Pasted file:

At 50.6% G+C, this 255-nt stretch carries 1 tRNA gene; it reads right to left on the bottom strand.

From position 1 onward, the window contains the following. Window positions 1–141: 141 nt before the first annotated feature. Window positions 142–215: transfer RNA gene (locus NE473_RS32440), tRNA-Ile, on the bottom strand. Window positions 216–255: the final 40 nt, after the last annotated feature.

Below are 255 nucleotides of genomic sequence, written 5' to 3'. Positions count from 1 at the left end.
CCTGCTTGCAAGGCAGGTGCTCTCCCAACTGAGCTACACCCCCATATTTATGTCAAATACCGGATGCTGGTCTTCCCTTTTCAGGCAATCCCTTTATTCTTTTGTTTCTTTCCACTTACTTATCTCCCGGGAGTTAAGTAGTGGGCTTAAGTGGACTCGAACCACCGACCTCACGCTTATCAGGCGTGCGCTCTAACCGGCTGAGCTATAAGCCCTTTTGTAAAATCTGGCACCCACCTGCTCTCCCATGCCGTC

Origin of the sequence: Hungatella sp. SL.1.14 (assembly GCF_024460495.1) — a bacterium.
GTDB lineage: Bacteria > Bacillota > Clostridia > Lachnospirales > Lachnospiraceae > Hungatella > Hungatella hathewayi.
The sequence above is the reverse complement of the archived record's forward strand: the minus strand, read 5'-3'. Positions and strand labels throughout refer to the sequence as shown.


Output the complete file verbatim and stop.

At 50.6% G+C, this 255-nt stretch carries 1 tRNA gene; it reads right to left on the bottom strand.

From position 1 onward, the window contains the following. Window positions 1–141: 141 nt before the first annotated feature. Window positions 142–215: transfer RNA gene (locus NE473_RS32440), tRNA-Ile, on the bottom strand. Window positions 216–255: the final 40 nt, after the last annotated feature.

Below are 255 nucleotides of genomic sequence, written 5' to 3'. Positions count from 1 at the left end.
CCTGCTTGCAAGGCAGGTGCTCTCCCAACTGAGCTACACCCCCATATTTATGTCAAATACCGGATGCTGGTCTTCCCTTTTCAGGCAATCCCTTTATTCTTTTGTTTCTTTCCACTTACTTATCTCCCGGGAGTTAAGTAGTGGGCTTAAGTGGACTCGAACCACCGACCTCACGCTTATCAGGCGTGCGCTCTAACCGGCTGAGCTATAAGCCCTTTTGTAAAATCTGGCACCCACCTGCTCTCCCATGCCGTC

Origin of the sequence: Hungatella sp. SL.1.14 (assembly GCF_024460495.1) — a bacterium.
GTDB lineage: Bacteria > Bacillota > Clostridia > Lachnospirales > Lachnospiraceae > Hungatella > Hungatella hathewayi.
The sequence above is the reverse complement of the archived record's forward strand: the minus strand, read 5'-3'. Positions and strand labels throughout refer to the sequence as shown.